During the past two weeks, just before and after the earthquake outside Port-au-Prince, the following happened: Chávez was forced to devalue the Venezuelan currency, and impose and then revoke massive power cuts in the Venezuelan capitalas the country reeled from recession, double-digit inflation and the possible collapse of the national power grid.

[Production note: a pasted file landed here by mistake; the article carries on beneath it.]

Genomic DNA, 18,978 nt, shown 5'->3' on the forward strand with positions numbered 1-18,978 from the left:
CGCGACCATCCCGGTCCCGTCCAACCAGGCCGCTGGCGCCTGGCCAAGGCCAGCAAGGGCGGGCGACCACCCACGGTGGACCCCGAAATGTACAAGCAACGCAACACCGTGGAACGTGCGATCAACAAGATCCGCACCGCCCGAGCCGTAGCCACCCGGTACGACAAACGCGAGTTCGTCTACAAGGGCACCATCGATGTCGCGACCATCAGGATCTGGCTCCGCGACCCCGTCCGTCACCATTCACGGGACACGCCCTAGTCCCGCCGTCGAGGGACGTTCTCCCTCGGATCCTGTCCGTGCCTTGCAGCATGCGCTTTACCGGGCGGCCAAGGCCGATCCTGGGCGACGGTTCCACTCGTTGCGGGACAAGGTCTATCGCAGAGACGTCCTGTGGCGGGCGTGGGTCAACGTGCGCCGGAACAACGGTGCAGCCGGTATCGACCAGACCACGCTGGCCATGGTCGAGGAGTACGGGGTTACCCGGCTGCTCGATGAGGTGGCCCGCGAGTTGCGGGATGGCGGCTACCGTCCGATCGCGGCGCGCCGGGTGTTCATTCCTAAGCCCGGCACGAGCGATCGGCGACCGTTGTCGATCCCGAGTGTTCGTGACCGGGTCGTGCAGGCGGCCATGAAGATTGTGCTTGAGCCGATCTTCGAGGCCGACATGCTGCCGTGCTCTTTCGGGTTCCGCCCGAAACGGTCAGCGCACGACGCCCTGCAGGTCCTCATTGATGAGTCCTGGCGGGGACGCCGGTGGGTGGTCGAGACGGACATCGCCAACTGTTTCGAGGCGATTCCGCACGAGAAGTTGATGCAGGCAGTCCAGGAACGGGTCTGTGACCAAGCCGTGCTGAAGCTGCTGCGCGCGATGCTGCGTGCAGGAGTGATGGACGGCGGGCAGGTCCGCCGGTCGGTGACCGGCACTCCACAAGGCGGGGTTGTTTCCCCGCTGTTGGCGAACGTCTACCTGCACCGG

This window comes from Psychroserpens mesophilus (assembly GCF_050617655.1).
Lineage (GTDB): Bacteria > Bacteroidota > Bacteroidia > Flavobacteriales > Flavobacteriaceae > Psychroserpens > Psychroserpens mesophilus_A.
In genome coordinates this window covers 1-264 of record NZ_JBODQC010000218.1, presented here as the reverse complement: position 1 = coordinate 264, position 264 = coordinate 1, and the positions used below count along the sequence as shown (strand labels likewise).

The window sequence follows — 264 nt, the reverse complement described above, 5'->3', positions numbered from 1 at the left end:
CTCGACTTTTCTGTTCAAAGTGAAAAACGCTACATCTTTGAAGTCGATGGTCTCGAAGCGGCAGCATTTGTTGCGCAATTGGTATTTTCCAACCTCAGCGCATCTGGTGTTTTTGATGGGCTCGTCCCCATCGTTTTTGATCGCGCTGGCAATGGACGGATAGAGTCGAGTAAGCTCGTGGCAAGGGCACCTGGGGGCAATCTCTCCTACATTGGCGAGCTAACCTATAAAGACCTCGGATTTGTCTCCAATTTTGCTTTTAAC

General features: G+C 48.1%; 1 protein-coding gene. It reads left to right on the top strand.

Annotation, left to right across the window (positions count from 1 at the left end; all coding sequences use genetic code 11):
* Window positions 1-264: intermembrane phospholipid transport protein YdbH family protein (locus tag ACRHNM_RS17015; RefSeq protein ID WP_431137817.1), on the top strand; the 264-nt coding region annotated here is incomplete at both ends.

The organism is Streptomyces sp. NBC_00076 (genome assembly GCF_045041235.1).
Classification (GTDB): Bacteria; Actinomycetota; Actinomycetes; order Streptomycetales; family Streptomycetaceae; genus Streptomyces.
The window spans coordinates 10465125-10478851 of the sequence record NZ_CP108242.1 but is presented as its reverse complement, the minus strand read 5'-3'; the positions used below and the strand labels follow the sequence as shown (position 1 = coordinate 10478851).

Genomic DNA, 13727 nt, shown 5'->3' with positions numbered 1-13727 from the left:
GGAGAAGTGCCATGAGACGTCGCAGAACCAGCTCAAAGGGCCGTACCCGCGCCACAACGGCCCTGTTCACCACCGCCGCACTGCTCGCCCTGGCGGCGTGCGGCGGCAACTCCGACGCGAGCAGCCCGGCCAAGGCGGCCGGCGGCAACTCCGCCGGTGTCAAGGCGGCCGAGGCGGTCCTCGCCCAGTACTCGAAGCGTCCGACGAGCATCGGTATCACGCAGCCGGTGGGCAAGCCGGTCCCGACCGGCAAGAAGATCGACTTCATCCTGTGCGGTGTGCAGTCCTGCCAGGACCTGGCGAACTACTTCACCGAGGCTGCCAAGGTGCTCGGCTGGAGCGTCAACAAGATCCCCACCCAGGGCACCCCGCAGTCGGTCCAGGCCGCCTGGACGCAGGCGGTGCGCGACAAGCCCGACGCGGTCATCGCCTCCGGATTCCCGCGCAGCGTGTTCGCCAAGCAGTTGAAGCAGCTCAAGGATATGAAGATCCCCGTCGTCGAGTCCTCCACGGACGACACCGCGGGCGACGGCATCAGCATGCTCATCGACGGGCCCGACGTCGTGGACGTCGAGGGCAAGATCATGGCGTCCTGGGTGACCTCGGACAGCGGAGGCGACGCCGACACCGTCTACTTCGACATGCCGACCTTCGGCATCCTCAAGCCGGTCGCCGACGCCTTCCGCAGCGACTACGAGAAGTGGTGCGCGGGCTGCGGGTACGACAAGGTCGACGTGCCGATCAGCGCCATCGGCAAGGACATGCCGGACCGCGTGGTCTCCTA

Despite the recovery in oil prices, the Venezuelan economy is deep in recession and continues to sink even as the rest of Latin America recovers. Economists guess inflation could rise to 60 percent in the coming months. Meanwhile, due to a drought, the country is threatened with the shutdown of a hydroelectric plant that supplies 70 percent of its electricity. And Chávez's failure to invest in new plants means there is no backup. There is also the crime epidemic -- homicides have tripled since Chávez took office, making Caracas one of the world's most dangerous cities. At a recent baseball game a sign in the crowd read: "3 Strikes-Lights-Water-Insecurity/President You Struck Out."